Our Santa Wears a Process and has Green Eyes

I took the kids to Wal-Mart today to start our Christmas shopping. Under normal circumstances I would already be done with our holiday purchases, but I decided to delay the stress this year. I love Christmas. I love the spirit of giving, and hot cocoa on cold winter nights, and poinsettias and Lifetime holiday movie marathons on the weekends. I DO NOT like the pressure of picking out the perfect gift. That is why my siblings and I have purposely decided to give each other the crappiest gifts we can individually think of.

The trip to the store was fairly typical. Stone and Liya made adamant requests to look at the inflatable Santa and Frosty displays, and I was forced to oblige if I wanted any semblance of a peaceful visit to the megamart. We got through the “can I haves” and “I wants” and the anticipated “no you can’ts” without too many tears.

Elderly White women (who just LOVE little brown babies) approached our cart to coo over the kids and inform them of how precious they were. One asked the children if Santa was coming this year.

“No,” said Liya, shaking her head vigorously. She coughed violently, forcing one platinum haired shopper to take three steps back.

It appeared as though she was about to pat the children benevolently on the head, but suddenly thought the better of it. Liya frowned and rudely blew raspberries at her, cementing the decision.

“Ah, you’ve got a little cold I see,” she croaked kindly.

“Mmmhmmm,” Stone confirmed. “Dinosaur.”

“Yes. Dinosaur,” the elderly woman parroted.

Old ladies like to have unintelligible conversations with toddlers. I can see why. It makes them appear lucid and superior.

A few minutes later we’d finished making our selections and walked towards the self-checkout lane. This was supposed to make our trip go quicker, but there is a small game room with a merry-go-round and electronic gadgets to occupy the kids’ time with. The pair of them would not be denied the right to ride the horsie and play games. I sent them over and purchased my items before they had a chance to get settled.

“It’s time to go,” I said flatly, hoping that my firm voice would compel them to obedience. It didn’t.

“Noooo Mawmie!!” Liya screeched. “I want ride the horsiiieee!!”


I popped a quarter in the machine and waited for it to boot up. It didn’t. Upon close inspection, I saw that my quarter was stuck in the machine. One of the cashiers told me I’d have to go to customer service to get my money back. I put the kids in the cart, who made it a point to scream in protest with every step I took. There were 8 people in the line ahead of me. If you’ve ever been to the customer service line in Wal-Mart, you know that that’s an eternity in wait time. I took a deep breath and steeled myself. Stone and Liya did what came naturally to them. They hit each other, dove off the edge of the buggy and created mayhem in general. Was all of this worth the 25 cents I had lost? Yes. That’s half of my toll fare on 400. I stayed in line.

I looked at the other customers who had joined the queue. There was a guy returning a bicycle, a woman with a cart full of items, and a chick with a small bag. One gentleman had an enormous TV, still sealed in the box. He looked behind him and smiled at the kids who were running amuck. We were getting close to the register. I put the kids in the cart and prepared to explain that I needed my 25 cents back. Ashlee, the portly cashier with way too much foundation and a curly wig opened her drawer and produced two dimes and a nickel. I thanked her and prepared to leave the store, grateful that the kids had not made as bad of a scene as they are capable of.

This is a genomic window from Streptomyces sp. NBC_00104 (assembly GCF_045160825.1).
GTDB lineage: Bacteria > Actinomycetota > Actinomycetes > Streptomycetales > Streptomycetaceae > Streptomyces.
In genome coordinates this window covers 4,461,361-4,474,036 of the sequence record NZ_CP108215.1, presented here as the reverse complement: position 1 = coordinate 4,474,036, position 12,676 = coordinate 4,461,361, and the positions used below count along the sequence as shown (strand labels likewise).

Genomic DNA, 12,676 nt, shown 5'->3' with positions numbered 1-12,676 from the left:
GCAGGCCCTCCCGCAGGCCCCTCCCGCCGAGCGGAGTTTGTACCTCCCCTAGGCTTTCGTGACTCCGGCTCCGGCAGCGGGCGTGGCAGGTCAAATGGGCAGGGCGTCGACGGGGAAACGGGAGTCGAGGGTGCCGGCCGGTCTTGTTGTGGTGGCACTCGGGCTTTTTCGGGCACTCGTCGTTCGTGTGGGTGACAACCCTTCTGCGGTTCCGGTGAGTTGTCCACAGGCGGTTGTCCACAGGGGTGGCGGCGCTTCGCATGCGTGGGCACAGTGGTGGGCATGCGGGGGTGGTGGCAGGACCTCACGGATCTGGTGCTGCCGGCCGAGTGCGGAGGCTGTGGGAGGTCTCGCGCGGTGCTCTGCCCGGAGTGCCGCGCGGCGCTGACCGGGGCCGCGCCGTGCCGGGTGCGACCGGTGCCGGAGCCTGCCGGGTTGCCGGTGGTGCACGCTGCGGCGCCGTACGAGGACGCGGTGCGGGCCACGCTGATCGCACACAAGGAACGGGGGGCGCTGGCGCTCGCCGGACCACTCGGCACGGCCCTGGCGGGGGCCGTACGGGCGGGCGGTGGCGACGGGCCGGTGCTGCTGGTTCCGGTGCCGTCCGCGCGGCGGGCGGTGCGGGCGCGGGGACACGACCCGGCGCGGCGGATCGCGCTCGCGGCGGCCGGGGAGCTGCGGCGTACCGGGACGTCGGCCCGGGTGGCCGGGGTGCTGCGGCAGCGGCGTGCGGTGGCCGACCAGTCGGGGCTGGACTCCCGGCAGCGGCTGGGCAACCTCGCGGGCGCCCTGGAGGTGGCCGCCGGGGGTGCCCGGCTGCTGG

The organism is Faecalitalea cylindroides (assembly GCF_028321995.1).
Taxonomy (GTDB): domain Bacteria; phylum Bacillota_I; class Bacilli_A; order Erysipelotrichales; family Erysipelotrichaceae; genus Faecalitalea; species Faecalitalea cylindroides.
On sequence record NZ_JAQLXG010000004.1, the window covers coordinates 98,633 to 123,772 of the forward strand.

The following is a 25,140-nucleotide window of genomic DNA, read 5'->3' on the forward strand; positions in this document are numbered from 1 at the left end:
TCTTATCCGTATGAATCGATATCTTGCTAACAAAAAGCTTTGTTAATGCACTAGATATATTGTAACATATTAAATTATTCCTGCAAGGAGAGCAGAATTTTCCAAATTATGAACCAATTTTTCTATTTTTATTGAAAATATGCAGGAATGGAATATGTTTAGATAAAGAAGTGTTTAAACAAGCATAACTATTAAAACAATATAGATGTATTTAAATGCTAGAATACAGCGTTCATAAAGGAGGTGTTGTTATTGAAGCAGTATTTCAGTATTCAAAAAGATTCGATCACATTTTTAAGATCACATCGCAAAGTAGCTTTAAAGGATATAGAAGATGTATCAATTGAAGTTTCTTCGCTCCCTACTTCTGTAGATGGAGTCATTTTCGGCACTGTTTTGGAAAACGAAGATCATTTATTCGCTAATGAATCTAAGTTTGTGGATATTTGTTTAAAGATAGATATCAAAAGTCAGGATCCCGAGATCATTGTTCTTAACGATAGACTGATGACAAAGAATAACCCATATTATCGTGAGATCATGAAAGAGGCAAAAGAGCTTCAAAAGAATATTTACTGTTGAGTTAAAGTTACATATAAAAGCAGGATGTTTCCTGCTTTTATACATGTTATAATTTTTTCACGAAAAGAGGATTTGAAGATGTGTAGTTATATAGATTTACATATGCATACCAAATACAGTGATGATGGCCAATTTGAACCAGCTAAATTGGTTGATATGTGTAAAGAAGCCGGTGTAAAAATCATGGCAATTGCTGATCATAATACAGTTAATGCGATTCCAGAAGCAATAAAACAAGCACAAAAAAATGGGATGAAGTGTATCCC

As I got the main walkway, I was approached by one of the guys who was standing in line.

“Hi, how are you today?” he asked.

“I’m fine thanks,” I smiled. I waited for him to try to sell me something or hand me a track. I give him a quick once over but didn’t see anything for sale.

“I just wanted to give your kids something,” he said in a low kind voice.


He produced a wad of bills and handed them to Stone.

“This is for you to buy something for Christmas young man,” he smiled.

Stone looked at him quizzically. He wasn’t used to strangers handing him anything, other than compliments on his looks. The man walked around the cart and tried to hand Liya a ten dollar bill.

“No!” she yelled, and pushed the money away.

That’s right! I thought to myself. Don’t be taking money from no strange men, Liya!

Outwardly, however, I laughed and took the money on her behalf. The man smiled at the kids and I and walked away to a bleating, childish chorus of “thank you” and “Merry krishmus!!”.

texture I have never believed in Santa Claus, for a number of reasons that really don’t matter anymore. However, I have always believed in the idea of Santa, that being the spirit of kindness, sharing and compassion for those who are less fortunate. This year, thousands of children will spend Christmas without a warm home, in the midst of war, or without someone to love them unconditionally. That’s why the spirit of Santa Claus (and his twin brother Baby Jesus in his golden fleece diapers) is so important. Because although my children will not be among that number, a kindly gentleman with green eyes and texturized hair made it his business to make sure that at least two children were blessed this Christmas season, just as Santa would.

My only regret is that I did not ask him his name…